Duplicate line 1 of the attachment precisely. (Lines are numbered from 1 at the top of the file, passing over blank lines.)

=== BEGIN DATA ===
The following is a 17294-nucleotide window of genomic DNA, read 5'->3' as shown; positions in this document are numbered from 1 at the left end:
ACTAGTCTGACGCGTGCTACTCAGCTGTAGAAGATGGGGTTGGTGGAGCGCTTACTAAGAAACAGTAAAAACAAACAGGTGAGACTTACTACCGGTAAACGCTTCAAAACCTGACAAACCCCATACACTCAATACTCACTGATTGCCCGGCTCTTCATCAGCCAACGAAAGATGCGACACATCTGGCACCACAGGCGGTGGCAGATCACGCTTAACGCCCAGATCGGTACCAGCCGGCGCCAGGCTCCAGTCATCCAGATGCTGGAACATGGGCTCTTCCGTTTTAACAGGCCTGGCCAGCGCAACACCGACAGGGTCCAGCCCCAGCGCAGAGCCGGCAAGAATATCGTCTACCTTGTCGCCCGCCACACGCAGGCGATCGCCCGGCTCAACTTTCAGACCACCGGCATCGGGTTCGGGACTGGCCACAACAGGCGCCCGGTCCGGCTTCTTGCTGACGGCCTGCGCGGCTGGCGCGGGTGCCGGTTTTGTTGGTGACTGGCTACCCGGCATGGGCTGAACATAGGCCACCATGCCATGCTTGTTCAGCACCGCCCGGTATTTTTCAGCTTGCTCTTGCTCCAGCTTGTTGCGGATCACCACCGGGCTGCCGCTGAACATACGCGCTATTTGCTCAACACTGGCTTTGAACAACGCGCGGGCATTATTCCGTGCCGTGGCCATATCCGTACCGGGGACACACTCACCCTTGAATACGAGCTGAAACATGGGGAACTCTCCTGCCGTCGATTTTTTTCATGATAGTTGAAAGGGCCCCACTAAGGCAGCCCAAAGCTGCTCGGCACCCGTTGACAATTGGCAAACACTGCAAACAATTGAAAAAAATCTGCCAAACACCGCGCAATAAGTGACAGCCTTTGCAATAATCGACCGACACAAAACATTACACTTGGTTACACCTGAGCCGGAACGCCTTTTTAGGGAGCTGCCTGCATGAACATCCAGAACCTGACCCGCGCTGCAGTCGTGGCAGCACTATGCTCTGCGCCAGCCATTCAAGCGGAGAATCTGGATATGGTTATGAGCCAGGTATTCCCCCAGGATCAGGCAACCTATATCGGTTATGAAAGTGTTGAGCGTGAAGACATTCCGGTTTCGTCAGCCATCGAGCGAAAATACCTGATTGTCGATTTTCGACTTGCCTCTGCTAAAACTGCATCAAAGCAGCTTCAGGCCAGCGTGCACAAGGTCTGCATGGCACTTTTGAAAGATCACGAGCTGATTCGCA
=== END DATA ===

The following is a 17294-nucleotide window of genomic DNA, read 5'->3' as shown; positions in this document are numbered from 1 at the left end: